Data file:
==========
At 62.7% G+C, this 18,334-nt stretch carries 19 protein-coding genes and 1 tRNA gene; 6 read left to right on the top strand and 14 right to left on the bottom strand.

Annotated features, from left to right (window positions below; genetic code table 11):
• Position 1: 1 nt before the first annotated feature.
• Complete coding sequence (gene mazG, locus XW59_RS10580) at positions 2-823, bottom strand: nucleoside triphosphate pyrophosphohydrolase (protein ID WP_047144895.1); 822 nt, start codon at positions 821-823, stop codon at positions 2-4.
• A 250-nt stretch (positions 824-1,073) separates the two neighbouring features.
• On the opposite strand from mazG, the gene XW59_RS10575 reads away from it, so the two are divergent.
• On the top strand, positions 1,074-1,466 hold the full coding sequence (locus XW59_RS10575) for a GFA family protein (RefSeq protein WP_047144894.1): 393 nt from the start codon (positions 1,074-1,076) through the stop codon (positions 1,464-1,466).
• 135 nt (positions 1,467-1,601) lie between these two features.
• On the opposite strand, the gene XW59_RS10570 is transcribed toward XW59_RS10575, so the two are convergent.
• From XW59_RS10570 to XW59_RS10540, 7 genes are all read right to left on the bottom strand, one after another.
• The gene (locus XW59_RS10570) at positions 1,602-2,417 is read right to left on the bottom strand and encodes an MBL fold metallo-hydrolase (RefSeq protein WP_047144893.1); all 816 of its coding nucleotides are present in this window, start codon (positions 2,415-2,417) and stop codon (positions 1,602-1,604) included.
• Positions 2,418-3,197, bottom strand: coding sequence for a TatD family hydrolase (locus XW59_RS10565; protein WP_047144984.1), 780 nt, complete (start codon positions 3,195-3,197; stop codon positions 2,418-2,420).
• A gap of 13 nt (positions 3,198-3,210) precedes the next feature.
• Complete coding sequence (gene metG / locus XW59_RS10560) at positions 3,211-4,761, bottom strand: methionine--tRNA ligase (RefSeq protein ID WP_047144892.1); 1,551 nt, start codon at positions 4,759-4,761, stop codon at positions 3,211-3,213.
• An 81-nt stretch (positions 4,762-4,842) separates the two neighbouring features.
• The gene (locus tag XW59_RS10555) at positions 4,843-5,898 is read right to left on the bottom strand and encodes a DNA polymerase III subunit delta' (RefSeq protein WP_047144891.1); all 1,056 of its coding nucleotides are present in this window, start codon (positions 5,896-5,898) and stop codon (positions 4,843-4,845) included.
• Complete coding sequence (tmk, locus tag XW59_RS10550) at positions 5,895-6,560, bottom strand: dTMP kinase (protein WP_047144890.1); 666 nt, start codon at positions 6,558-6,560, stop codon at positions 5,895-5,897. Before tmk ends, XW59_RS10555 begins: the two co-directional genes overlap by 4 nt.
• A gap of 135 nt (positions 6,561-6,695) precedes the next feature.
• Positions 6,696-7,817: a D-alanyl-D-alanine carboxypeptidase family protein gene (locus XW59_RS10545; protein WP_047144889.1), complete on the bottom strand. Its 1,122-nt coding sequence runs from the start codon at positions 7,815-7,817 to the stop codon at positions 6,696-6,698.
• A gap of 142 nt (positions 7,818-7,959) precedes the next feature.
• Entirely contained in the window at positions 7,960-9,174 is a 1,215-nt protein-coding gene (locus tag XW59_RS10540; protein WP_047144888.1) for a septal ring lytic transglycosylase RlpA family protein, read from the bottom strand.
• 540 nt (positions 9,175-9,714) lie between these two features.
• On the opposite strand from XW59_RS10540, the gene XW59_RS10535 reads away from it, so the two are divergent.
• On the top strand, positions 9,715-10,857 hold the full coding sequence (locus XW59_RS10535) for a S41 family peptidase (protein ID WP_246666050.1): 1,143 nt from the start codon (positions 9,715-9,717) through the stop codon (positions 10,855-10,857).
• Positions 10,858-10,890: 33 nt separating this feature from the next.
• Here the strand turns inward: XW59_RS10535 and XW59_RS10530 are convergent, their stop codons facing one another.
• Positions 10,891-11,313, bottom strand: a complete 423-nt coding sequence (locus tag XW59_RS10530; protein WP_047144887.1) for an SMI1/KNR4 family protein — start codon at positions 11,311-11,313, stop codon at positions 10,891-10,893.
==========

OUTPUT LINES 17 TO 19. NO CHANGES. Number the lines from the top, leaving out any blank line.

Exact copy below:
• Complete coding sequence (tmk, locus tag XW59_RS10550) at positions 5,895-6,560, bottom strand: dTMP kinase (protein WP_047144890.1); 666 nt, start codon at positions 6,558-6,560, stop codon at positions 5,895-5,897. Before tmk ends, XW59_RS10555 begins: the two co-directional genes overlap by 4 nt.
• A gap of 135 nt (positions 6,561-6,695) precedes the next feature.
• Positions 6,696-7,817: a D-alanyl-D-alanine carboxypeptidase family protein gene (locus XW59_RS10545; protein WP_047144889.1), complete on the bottom strand. Its 1,122-nt coding sequence runs from the start codon at positions 7,815-7,817 to the stop codon at positions 6,696-6,698.